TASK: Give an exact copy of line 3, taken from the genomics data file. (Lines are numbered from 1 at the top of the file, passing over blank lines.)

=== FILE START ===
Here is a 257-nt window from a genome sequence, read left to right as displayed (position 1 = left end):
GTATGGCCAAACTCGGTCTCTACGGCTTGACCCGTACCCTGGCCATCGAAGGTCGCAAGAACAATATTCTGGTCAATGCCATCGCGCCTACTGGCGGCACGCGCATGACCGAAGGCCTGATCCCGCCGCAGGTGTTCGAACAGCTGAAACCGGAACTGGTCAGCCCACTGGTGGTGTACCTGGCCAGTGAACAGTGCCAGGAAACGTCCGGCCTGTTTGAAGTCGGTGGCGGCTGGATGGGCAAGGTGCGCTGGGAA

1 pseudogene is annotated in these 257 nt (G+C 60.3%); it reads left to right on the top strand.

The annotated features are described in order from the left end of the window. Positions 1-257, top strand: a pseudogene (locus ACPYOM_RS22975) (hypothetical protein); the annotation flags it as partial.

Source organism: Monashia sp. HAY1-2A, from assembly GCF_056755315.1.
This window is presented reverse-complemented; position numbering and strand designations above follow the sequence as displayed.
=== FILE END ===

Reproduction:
1 pseudogene is annotated in these 257 nt (G+C 60.3%); it reads left to right on the top strand.